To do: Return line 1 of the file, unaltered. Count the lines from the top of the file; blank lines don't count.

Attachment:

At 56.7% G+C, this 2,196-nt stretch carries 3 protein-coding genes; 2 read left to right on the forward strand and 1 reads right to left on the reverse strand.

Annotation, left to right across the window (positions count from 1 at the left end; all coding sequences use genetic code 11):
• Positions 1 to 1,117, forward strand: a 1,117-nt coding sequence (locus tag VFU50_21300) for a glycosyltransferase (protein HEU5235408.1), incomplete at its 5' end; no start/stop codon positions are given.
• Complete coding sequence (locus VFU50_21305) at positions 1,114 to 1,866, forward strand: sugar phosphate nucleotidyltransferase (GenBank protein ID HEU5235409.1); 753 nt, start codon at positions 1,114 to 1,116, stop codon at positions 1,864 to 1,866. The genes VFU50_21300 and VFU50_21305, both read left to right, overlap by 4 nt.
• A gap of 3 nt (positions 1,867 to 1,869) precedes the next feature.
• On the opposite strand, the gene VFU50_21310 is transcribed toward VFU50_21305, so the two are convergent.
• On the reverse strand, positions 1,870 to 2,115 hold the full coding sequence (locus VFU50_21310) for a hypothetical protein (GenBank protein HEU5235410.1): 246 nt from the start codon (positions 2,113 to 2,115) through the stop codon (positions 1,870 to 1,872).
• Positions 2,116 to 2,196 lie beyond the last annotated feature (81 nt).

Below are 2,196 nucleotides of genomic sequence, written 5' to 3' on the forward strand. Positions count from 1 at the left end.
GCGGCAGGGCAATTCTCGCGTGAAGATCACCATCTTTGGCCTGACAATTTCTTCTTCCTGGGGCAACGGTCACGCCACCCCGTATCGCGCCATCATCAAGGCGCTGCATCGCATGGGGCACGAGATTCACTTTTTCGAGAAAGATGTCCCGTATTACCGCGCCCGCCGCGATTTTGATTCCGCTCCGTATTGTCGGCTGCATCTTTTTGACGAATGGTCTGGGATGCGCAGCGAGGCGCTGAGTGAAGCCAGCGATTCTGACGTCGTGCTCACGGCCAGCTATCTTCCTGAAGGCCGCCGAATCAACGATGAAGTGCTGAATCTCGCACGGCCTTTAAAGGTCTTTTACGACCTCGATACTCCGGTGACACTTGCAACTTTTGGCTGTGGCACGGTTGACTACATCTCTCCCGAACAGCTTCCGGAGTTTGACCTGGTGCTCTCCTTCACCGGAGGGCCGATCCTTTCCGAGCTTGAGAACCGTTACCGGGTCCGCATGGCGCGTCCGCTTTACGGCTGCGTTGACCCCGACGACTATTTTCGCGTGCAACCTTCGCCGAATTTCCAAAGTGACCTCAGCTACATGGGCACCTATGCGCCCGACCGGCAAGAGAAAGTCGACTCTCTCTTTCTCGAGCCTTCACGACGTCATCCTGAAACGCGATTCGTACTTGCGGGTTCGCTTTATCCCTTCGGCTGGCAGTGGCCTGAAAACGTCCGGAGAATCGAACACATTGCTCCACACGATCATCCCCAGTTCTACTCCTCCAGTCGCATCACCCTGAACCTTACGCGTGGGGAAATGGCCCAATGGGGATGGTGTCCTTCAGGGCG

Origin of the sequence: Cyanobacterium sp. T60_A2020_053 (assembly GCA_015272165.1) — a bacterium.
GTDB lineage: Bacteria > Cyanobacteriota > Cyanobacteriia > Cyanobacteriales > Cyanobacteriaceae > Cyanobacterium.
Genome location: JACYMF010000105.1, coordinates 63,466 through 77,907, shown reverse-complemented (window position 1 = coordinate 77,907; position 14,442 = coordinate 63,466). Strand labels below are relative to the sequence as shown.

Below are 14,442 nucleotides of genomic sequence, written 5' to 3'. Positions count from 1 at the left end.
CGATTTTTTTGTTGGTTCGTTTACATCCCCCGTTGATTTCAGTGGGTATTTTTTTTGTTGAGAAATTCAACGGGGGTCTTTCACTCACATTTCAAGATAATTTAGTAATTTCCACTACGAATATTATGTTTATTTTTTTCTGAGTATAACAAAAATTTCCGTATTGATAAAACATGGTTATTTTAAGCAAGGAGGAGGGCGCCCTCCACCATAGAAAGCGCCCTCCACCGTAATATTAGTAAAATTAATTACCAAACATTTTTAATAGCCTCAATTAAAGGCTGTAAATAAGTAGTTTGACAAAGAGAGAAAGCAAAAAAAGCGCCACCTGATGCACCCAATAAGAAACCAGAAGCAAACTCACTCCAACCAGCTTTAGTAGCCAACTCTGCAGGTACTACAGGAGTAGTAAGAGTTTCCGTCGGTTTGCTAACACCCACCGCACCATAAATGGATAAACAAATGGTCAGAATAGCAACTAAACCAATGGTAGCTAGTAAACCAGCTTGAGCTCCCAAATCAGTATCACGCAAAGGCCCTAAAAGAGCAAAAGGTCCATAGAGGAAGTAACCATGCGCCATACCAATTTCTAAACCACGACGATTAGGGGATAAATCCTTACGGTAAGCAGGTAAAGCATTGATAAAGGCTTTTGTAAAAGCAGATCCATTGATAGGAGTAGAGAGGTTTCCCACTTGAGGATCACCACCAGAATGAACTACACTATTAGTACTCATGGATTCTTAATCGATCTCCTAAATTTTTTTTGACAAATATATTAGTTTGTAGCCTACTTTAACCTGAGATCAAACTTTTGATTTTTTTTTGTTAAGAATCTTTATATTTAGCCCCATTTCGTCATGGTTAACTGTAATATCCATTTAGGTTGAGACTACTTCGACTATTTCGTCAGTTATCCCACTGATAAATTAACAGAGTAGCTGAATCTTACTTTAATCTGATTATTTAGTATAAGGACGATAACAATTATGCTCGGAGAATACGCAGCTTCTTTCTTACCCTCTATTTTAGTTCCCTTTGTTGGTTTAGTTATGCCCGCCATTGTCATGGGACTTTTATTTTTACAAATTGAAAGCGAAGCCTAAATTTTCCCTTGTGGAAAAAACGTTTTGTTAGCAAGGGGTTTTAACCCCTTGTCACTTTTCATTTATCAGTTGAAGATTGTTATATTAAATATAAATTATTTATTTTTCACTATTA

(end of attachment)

At 56.7% G+C, this 2,196-nt stretch carries 3 protein-coding genes; 2 read left to right on the forward strand and 1 reads right to left on the reverse strand.